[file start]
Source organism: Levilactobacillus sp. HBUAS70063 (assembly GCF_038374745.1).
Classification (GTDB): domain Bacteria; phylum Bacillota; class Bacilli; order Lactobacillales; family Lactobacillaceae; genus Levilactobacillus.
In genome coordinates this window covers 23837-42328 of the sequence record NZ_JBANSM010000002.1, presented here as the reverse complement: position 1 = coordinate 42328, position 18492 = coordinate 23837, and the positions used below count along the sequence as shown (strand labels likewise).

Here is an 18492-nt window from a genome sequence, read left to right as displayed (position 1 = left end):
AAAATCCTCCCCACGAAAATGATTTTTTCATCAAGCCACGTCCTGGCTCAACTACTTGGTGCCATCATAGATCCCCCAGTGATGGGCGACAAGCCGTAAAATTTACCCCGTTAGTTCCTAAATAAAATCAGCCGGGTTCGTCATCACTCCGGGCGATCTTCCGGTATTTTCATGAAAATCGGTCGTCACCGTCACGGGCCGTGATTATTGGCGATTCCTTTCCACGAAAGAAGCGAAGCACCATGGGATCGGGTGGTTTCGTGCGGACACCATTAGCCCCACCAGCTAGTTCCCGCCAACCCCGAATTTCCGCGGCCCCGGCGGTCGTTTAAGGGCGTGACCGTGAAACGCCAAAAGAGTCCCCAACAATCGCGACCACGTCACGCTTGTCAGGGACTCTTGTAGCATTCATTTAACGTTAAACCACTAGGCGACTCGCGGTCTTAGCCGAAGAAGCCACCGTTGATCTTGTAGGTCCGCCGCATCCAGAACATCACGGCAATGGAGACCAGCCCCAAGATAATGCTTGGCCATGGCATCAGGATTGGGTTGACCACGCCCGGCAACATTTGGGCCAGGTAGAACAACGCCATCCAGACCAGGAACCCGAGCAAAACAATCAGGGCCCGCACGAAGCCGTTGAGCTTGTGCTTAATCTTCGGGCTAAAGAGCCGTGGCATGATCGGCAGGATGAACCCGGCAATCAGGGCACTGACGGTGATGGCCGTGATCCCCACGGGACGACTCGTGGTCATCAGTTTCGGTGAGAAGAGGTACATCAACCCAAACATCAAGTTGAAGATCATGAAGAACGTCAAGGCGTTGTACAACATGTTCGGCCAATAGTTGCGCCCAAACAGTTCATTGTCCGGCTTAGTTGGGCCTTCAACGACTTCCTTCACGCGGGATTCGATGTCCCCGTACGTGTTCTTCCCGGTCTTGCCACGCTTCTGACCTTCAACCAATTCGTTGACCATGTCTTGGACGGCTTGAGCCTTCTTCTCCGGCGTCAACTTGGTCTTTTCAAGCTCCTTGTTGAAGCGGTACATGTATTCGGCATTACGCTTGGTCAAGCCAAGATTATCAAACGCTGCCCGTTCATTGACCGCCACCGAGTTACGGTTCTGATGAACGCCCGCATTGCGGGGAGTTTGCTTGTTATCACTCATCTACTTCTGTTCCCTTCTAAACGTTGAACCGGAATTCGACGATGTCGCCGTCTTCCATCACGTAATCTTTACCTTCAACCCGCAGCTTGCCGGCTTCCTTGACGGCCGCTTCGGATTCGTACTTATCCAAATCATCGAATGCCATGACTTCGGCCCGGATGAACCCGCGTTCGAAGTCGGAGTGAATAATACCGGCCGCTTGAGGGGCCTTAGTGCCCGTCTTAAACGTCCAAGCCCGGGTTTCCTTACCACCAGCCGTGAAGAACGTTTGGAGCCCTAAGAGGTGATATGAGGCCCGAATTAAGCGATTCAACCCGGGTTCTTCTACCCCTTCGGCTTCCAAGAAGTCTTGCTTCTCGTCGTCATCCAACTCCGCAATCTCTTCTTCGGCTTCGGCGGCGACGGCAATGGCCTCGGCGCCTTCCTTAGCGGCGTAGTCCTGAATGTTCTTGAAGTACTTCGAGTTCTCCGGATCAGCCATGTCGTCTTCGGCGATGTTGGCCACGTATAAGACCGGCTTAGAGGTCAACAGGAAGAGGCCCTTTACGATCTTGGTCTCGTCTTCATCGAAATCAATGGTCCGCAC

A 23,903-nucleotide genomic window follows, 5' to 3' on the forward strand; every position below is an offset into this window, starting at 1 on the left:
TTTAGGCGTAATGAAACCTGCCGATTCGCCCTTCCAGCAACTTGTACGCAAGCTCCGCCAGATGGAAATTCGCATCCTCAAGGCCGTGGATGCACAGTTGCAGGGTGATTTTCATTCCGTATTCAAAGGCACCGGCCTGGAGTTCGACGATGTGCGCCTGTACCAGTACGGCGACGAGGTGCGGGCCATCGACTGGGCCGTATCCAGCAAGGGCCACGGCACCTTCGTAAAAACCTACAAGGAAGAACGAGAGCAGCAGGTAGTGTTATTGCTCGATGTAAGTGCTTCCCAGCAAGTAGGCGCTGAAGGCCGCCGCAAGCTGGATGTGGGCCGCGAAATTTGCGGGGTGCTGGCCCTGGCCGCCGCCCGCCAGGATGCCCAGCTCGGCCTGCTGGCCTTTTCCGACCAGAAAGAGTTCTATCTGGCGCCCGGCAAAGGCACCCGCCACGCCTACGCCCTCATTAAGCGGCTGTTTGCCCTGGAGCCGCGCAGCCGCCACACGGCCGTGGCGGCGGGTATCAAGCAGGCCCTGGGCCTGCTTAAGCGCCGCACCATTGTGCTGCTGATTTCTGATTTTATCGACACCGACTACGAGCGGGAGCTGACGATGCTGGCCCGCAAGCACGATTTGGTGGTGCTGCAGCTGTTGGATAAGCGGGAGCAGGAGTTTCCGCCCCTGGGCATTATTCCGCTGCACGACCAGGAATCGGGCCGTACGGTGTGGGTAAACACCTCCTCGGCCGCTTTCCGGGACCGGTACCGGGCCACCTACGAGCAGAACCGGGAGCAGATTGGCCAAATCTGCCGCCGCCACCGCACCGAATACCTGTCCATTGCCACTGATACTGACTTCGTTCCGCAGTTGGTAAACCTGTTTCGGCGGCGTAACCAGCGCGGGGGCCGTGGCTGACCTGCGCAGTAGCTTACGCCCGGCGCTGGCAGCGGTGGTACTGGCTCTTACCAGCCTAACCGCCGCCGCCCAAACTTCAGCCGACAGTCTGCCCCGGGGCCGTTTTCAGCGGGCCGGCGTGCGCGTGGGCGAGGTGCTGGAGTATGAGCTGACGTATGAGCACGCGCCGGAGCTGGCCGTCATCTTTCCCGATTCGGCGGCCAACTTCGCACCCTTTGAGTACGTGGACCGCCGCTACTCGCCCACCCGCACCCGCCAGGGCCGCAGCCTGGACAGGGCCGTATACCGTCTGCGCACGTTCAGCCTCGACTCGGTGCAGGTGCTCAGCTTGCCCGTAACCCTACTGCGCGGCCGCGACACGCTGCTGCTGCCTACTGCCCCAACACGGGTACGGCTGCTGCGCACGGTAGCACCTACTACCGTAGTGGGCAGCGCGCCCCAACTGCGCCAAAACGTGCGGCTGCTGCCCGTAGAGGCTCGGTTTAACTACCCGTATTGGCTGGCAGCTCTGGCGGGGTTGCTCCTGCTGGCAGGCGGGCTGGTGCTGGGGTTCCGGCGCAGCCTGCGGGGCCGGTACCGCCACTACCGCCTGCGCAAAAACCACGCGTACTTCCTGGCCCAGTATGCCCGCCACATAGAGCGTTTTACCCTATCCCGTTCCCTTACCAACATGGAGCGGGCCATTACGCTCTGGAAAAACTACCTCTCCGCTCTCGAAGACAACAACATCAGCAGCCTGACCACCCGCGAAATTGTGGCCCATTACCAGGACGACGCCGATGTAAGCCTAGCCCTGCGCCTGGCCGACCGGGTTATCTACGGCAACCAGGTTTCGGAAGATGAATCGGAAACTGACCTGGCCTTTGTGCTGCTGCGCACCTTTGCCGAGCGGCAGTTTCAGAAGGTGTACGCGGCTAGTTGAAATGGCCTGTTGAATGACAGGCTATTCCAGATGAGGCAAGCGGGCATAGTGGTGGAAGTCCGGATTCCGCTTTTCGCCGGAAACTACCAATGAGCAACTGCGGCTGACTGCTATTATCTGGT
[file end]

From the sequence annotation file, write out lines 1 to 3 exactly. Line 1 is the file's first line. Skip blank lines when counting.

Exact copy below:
Source organism: Levilactobacillus sp. HBUAS70063 (assembly GCF_038374745.1).
Classification (GTDB): domain Bacteria; phylum Bacillota; class Bacilli; order Lactobacillales; family Lactobacillaceae; genus Levilactobacillus.
In genome coordinates this window covers 23837-42328 of the sequence record NZ_JBANSM010000002.1, presented here as the reverse complement: position 1 = coordinate 42328, position 18492 = coordinate 23837, and the positions used below count along the sequence as shown (strand labels likewise).